Helping fundraisers close major gifts with professional prospect research
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Mar 2013 ENews Story:
Warning! Did You Recognize Your
You are launching a campaign or pushing forward with a major gift initiative and finally have the budget to order some profiles. Yay! You pick the first name – a prospect you’ve met who comes across as wealthy – only to discover the capacity of the prospect falls under $100,000.
So disappointing. What went wrong?
Even when an organization has performed a wealth screening, sometimes gift officers still gravitate toward lower-capacity prospects. Many times this is because they are not aware of the lifestyle and asset differences between affluent and high net worth. High Net Worth Individuals (HNWI) do not look like the typical fundraiser – you or me. They are different. And sometimes that can make us feel uncomfortable.
HNWI According to Knight Frank
The recently released Knight Frank annual Wealth Report helps to illuminate some of those differences. Many groups define a HNWI as someone with $1 million in net assets, but Knight Frank cranks it up to an individual with $30 million or more in net assets. Let’s give those numbers some context. Suppose your prospect is passionate about your mission and wants to donate 5% of her net assets.
Among these elite, Knight Frank finds the following:
Affluent vs. HNW – Some Examples
One prospect I researched was so interested in wine that he founded a vineyard and winery – as a hobby! His capacity was very different from his partner’s, who also invested in the winery and ran the operations. The partner invested his savings and was earning his living. The prospect was a HNWI and his partner was affluent.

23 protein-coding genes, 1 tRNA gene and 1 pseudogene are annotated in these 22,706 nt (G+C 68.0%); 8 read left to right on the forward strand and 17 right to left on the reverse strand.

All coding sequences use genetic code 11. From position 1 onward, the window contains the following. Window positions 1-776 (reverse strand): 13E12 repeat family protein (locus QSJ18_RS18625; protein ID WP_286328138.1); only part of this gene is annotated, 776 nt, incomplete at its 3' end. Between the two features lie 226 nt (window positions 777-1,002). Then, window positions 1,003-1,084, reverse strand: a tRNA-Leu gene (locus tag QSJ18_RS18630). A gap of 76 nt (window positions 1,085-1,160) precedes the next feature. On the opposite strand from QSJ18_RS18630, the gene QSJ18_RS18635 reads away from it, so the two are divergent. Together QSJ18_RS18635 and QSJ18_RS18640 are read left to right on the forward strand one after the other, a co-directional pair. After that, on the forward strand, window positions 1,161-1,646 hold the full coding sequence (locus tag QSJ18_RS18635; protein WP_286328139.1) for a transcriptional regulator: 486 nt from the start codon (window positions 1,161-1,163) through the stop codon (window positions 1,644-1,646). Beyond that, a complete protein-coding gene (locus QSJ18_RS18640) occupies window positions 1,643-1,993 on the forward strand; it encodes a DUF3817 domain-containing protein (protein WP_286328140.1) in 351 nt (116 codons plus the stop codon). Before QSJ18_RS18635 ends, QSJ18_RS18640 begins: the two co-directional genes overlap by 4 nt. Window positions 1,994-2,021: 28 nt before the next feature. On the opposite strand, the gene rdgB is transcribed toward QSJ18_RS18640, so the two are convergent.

Another finding by Knight Frank was that 25% of HNWI’s net worth is accounted for by their main residence and second homes that are not owned purely as an investment. I researched a prospect who owned four condos on the beach in Florida. One of them was his home and the others, some in the same building, he held as investments and rented them to vacationers.
That is a very different picture from a prospect who owns a few condos on the beach, all but one purchased during an economic downturn, as well as home and a New York City condo. The prospect living in the beach condo appeared to manage his properties personally and likely earned income of around $100,000 – that’s affluent. The prospect with the New York City condo is a top executive who saw an opportunity to own valuable beach-front real estate near his favorite vacation spot and used cash to purchase when the prices were low – that’s a HNWI.
In Your Own Backyard
You don’t have to be an expert on how wealth and assets are accumulated and managed, but you do need to be a student of wealth to begin recognizing the difference between a prospect capable of a $1 million gift and a prospect capable of a $50,000 gift. If you are in a mid-west rural community your HNWI is going to look different from someone in New York. It’s up to you to know your community – although a skilled prospect researcher can always help you out.
As a frontline fundraiser, recognizing and embracing HNWIs is a valuable skill that could make a tremendous difference for the cause you serve. You might be out of your comfort zone at first, but you can get through that with education, practice and a little help from your peers.
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